Saturday, March 22, 2014

Krull - 1983

Krull isn't exactly what I would call a great film, but it's a fun film with imagination to spare, and any time there is sci-fi or fantasy that is even half-way decent, I feel the need to support it. Krull exists in the sort of Flash Gordon world of something that isn't quite camp, isn't quite nostalgia and isn't quite retro, but certainly isn't modern. It's a film that doesn't sit squarely in any camp, and that made it something of an odd man out, but no less worthy of your attention.

It's hard to say which half is stronger - the fantasy or the sci-fi. The core conceit is very fantasy: a princess and a prince are scheduled to be married to form an alliance between two rival kingdoms, so that those two can unite against a greater foe. The wedding is attacked (by said greater foe, naturally - the ominously named Beast and his army of Slayers) before it is completed, the princess is kidnapped and the prince is the only survivor. As the hero recovers, he learns he must seek out a mystical weapon known as "the Glaive" and travel to the Black Fortress, a mysterious building that moves every day at sunrise.

All very fantasy, right? Well, check out what one of the Slayers looks like. That armor, that sort of insectoid approach... it's all very alien. They have laser weapons! And yet they still ride horses! Talk about your odd mishmashes!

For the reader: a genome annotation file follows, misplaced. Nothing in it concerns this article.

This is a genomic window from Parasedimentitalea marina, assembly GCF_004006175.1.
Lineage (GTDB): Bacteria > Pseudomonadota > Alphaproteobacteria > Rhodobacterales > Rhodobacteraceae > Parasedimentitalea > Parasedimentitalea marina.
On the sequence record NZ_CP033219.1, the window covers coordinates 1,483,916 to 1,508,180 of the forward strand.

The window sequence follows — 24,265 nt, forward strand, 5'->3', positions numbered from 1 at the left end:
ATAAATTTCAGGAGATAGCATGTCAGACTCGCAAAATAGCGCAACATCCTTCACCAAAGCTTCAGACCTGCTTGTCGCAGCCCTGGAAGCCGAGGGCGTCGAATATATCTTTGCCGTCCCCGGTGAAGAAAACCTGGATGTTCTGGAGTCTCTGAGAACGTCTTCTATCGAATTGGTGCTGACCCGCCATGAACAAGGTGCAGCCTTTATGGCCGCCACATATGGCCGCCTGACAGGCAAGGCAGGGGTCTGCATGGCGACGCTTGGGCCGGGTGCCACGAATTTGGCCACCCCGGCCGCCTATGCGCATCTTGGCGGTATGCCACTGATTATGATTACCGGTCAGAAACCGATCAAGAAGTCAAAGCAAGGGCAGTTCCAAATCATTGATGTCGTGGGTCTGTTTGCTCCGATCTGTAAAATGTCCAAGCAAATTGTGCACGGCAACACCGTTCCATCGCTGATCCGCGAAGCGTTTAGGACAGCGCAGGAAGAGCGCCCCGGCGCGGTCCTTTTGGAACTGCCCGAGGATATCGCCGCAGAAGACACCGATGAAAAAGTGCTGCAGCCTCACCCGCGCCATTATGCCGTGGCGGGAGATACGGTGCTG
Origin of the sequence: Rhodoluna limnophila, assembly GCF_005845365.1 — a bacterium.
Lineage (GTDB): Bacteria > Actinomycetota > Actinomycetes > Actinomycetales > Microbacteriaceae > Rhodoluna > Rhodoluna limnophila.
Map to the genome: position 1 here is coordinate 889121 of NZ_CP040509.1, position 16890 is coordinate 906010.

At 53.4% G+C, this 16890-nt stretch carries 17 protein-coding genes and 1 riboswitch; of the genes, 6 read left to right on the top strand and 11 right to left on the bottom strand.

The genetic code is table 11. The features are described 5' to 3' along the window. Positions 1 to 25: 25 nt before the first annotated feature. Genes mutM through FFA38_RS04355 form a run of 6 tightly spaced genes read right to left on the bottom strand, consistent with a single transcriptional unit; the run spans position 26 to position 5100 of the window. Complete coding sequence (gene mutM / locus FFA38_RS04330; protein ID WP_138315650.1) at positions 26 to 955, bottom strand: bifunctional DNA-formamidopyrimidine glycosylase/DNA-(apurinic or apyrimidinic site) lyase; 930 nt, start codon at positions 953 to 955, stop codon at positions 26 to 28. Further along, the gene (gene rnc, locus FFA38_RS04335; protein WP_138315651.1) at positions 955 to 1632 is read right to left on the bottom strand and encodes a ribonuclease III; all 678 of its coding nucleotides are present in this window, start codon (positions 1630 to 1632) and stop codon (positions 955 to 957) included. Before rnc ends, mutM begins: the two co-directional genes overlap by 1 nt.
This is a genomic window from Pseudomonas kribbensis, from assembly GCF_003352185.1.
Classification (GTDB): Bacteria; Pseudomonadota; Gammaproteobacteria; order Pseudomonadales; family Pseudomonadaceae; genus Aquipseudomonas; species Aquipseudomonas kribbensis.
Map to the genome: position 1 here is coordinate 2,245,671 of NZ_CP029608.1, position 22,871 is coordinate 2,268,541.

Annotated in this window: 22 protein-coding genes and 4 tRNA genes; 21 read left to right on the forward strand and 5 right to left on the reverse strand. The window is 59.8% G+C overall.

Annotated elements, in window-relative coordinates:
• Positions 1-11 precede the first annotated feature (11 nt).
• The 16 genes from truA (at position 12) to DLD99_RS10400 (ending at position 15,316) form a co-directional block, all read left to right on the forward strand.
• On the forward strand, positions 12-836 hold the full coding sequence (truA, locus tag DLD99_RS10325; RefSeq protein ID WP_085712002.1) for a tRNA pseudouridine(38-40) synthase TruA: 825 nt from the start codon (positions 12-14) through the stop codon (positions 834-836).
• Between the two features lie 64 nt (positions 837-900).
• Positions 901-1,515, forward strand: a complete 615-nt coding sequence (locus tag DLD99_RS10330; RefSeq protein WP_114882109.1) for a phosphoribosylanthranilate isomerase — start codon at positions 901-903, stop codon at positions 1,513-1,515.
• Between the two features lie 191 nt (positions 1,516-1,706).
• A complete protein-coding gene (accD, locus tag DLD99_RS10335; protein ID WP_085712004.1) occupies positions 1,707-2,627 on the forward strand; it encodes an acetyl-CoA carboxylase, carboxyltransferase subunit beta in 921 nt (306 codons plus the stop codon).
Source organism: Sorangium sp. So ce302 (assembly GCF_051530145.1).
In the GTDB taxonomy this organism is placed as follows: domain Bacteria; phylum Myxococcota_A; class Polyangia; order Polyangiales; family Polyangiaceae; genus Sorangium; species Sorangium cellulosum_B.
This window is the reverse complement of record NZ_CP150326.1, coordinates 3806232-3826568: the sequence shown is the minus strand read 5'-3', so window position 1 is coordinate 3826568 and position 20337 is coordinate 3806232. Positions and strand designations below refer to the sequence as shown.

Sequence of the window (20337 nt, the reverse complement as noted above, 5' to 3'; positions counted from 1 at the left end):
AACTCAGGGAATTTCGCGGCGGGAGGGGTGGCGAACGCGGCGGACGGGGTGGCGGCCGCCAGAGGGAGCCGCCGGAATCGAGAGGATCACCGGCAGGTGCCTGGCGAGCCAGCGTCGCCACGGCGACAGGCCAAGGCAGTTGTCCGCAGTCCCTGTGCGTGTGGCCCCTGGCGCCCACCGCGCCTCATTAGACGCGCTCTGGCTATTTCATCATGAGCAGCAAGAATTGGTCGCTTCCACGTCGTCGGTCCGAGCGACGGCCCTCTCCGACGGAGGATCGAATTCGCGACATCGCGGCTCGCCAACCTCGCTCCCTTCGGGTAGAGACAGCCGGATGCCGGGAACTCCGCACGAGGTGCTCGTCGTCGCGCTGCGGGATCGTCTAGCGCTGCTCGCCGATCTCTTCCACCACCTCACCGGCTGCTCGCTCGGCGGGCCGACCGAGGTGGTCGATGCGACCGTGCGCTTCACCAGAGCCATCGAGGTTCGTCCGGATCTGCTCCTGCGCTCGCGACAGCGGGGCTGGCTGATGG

I can't tell you that Krull is a great film, because I'd be stretching the truth there, but it is a fun film, filled with imagination that is bursting out of the seams at every opportunity, and it also includes a very young Liam Neeson as one of the bandits who helps the prince along his quest. Critics didn't care for the film at all during it's time, calling it nonsensical and boring. While I can understand (and even agree with) the nonsensical, I certainly wouldn't call Krull boring. It strikes me as the kind of "well, why not" approach to storytelling that can make for some fun stories. The prince is a fun character and is going through the typical hero's journey, but the lack of distinction between the sci-fi elements and the fantasy elements tends to put people looking for their films to "make sense" off-guard. (Many of these people also don't really understand the appeal of "The Adventures of Buckaroo Banzai Across The 8th Dimension," so what do we care what they think?) To me, this is the kind of over-the-top film that used to be standard Saturday afternoon fare, with larger-than-life heroes and villains. I think if they had stripped away either the sci-fi element, or the fantasy element, or both, this would've been better received, but it certainly would've also been a lot less memorable. If you can't turn off your need to question why things are the way they are, then Krull isn't for you, but for those of you who aren't afraid to dream big and don't mind things being a little silly along the way (and, y'know, watching films with 1980s-era special effects, which rarely age well), I think you'll find Krull has a big heart and great sense of wonder to it.

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